A flame of hope

Kristina Buozyte and Bruno Samper on looking beyond collapse, and Vesper

by Jennie Kermode

Raffiella Chapman as Vesper
Raffiella Chapman as Vesper Photo: Courtesy of IFC Films. An IFC Films release

A standout at this year’s genre festivals and now part of the Fantastic Fest line-up, Vesper is a vision of the future which is at once bleak and full of hope. It follows its young heroine (played by Raffiella Chapman) through a collapsed and dramatically altered world where power is concentrated in remote citadels and ordinary people have to scrape by as best they can – until a chance discovery enables her to pursue her longstanding ambitions, and plunges her into an unexpected new role. I was glad of the chance to meet the film’s two writers/directors, Lithuanian Kristina Buozyte and Frenchman Bruno Samper. We had only a short time to speak, plus the challenge of them both doing so in English – the language of the film – but they both had a lot to say.

The forager
The forager Photo: Courtesy of IFC Films. An IFC Films release

I told them that I feel this is a really important film. I’ve written a bit of science fiction in the past and there was a point early this century when the genre reached something of a crisis point because nobody knew which direction things would go in. Then there was a lot of hesitation around seeing the future as purely bleak, and nothing beyond that. Vesper tries to talk about what might happen afterwards, after things get worse, and how we get out of that kind of situation. Was that the idea behind developing this story?

“Yes, exactly that idea,” says Kristina. “Because we wanted to create a utopia in a dystopia, so we decided to show a very bleak world and then to imagine that, okay, all the bad prognoses come true. What is it then? Let’s say that humanity goes back into a kind of future Middle Ages – is there a way to stand up? But at the same time, we didn't want it to be a negative film. We believe that there is always a way for humans to stand up and to go out from the situation, and Vesper is about that.”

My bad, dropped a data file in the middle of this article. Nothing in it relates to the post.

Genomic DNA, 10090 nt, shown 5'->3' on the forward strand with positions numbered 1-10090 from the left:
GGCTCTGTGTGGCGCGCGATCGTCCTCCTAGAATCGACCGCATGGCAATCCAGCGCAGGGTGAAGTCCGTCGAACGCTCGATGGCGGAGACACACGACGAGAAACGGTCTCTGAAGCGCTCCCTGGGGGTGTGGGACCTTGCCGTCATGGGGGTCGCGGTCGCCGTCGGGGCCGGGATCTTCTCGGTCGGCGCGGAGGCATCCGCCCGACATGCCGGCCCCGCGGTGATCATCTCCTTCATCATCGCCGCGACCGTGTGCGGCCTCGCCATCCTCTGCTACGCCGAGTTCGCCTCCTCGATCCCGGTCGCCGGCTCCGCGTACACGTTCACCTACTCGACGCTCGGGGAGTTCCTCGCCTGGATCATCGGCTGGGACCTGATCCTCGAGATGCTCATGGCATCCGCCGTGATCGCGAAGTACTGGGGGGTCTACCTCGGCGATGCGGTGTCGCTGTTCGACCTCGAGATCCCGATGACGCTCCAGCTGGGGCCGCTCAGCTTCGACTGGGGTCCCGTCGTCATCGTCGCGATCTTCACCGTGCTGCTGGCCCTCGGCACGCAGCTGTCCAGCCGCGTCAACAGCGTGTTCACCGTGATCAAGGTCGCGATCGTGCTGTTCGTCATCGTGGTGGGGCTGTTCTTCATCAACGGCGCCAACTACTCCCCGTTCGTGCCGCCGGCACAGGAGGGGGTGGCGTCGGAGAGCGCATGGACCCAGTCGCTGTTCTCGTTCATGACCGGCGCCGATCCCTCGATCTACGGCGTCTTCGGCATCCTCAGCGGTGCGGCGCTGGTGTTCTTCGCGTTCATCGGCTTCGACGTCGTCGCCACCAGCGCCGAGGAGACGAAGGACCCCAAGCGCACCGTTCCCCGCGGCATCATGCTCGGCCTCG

There are also questions about the future being taken away from younger generations, says Bruno. “When we were young, before 2000, we were saying ‘This 2000 is the future,’ like a bit of the future, like a bright future, you know? And today the young generation grows up seeing the news and every day it’s bad news, you know? Every day we say ‘There was no future for the world.’ I was wondering, okay, how are the young generation to grow and have hope in this condition? So the idea was, okay, let's say the world collapsed, let's say it's finished, the world is dead. How can they start to hope, and to start again? And so Vesper, she's lit this little flame, you know? This little light in the darkness that you can take and you can after extend to bring back life again. So that's why we did the project.”

Kristina Buozyte
Kristina Buozyte Photo: Courtesy of IFC Films. An IFC Films release

Was that why it was important to have a young protagonist, to speak to young people about the world that they'll inherit?

“Yes, it was because of this,” says Katrina, “but also because the young protagonist is still growing and has an open mind, doesn't take already the given rules, and didn't adapt to the world. So who is growing, who is searching, and who is searching for the way how to live, how to go on to, how to fight, just how to be in this world. And also for us, it was very important to create a protagonist that we wouldn't pay attention to ‘Is it a girl or is it a boy?’ because it is not about the gender, it is about the ideas.”

It’s interesting in terms of form as well, I suggest, because of the way in which it explores people working together and ultimately investing in each other and in the future.